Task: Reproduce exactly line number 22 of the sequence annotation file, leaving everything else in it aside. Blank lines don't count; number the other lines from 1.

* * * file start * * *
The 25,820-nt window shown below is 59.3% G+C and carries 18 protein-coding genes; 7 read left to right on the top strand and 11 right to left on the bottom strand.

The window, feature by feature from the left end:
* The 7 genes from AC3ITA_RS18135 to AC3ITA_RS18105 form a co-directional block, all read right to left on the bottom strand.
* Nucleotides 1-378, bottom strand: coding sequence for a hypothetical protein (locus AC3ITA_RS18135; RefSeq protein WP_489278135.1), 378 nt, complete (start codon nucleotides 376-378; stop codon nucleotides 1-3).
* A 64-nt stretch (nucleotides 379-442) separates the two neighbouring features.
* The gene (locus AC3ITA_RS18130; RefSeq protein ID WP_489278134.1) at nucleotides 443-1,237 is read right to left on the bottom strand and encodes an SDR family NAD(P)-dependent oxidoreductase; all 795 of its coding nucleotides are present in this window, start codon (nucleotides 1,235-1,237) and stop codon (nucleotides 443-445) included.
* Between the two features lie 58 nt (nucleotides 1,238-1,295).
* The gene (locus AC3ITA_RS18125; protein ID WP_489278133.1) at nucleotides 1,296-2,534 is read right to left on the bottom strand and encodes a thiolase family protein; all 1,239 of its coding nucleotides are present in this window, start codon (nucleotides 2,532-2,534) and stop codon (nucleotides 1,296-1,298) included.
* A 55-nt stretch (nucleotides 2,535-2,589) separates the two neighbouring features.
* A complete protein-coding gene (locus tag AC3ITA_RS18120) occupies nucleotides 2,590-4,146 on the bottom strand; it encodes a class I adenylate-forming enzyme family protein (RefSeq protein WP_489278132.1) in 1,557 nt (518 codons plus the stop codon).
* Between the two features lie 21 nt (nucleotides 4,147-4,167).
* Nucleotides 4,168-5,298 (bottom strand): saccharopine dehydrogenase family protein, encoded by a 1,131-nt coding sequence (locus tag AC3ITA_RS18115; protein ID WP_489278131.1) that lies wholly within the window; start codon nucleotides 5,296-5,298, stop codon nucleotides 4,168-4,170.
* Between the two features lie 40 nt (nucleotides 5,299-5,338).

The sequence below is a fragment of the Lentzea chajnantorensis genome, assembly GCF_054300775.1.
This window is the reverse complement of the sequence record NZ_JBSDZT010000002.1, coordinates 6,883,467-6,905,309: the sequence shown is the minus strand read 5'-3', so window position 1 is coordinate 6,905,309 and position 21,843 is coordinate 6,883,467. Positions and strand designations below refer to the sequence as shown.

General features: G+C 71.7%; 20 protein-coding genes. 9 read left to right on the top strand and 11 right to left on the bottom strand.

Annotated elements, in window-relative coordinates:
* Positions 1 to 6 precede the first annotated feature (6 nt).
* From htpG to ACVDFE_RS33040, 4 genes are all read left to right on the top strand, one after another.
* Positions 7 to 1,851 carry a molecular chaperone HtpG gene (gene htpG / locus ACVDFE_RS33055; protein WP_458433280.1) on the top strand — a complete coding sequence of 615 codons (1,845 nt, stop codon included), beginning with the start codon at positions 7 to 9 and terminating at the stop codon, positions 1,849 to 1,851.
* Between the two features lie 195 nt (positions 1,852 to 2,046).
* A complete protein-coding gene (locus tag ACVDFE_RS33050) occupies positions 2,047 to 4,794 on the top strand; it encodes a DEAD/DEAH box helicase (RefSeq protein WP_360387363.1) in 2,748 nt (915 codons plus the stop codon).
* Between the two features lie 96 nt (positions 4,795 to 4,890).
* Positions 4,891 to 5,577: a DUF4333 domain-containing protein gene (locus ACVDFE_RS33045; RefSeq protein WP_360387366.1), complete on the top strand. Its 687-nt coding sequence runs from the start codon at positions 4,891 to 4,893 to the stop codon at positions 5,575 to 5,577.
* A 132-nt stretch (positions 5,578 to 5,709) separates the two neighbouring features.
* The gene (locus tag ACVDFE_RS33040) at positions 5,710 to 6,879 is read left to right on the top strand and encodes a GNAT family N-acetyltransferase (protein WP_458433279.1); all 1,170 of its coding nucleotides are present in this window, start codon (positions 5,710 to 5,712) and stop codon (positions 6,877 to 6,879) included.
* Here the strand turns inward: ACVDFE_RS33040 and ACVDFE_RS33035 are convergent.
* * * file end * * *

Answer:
* A complete protein-coding gene (locus tag ACVDFE_RS33050) occupies positions 2,047 to 4,794 on the top strand; it encodes a DEAD/DEAH box helicase (RefSeq protein WP_360387363.1) in 2,748 nt (915 codons plus the stop codon).